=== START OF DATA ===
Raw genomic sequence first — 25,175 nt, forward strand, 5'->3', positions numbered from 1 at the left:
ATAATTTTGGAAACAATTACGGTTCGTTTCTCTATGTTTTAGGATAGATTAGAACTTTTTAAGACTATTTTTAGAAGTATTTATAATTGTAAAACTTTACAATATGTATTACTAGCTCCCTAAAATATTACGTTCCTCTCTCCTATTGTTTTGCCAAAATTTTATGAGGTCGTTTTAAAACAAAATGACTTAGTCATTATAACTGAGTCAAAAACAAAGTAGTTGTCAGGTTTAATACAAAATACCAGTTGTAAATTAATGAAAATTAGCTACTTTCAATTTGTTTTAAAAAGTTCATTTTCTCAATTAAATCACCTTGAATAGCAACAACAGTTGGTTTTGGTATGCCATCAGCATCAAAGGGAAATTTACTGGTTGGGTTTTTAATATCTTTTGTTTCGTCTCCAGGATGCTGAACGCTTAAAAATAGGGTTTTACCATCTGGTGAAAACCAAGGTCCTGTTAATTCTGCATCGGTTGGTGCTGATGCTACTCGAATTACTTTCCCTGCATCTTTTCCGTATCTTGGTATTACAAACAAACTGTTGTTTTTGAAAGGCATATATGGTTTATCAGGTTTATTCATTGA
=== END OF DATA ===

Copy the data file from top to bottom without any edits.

Raw genomic sequence first — 25,175 nt, forward strand, 5'->3', positions numbered from 1 at the left:
ATAATTTTGGAAACAATTACGGTTCGTTTCTCTATGTTTTAGGATAGATTAGAACTTTTTAAGACTATTTTTAGAAGTATTTATAATTGTAAAACTTTACAATATGTATTACTAGCTCCCTAAAATATTACGTTCCTCTCTCCTATTGTTTTGCCAAAATTTTATGAGGTCGTTTTAAAACAAAATGACTTAGTCATTATAACTGAGTCAAAAACAAAGTAGTTGTCAGGTTTAATACAAAATACCAGTTGTAAATTAATGAAAATTAGCTACTTTCAATTTGTTTTAAAAAGTTCATTTTCTCAATTAAATCACCTTGAATAGCAACAACAGTTGGTTTTGGTATGCCATCAGCATCAAAGGGAAATTTACTGGTTGGGTTTTTAATATCTTTTGTTTCGTCTCCAGGATGCTGAACGCTTAAAAATAGGGTTTTACCATCTGGTGAAAACCAAGGTCCTGTTAATTCTGCATCGGTTGGTGCTGATGCTACTCGAATTACTTTCCCTGCATCTTTTCCGTATCTTGGTATTACAAACAAACTGTTGTTTTTGAAAGGCATATATGGTTTATCAGGTTTATTCATTGA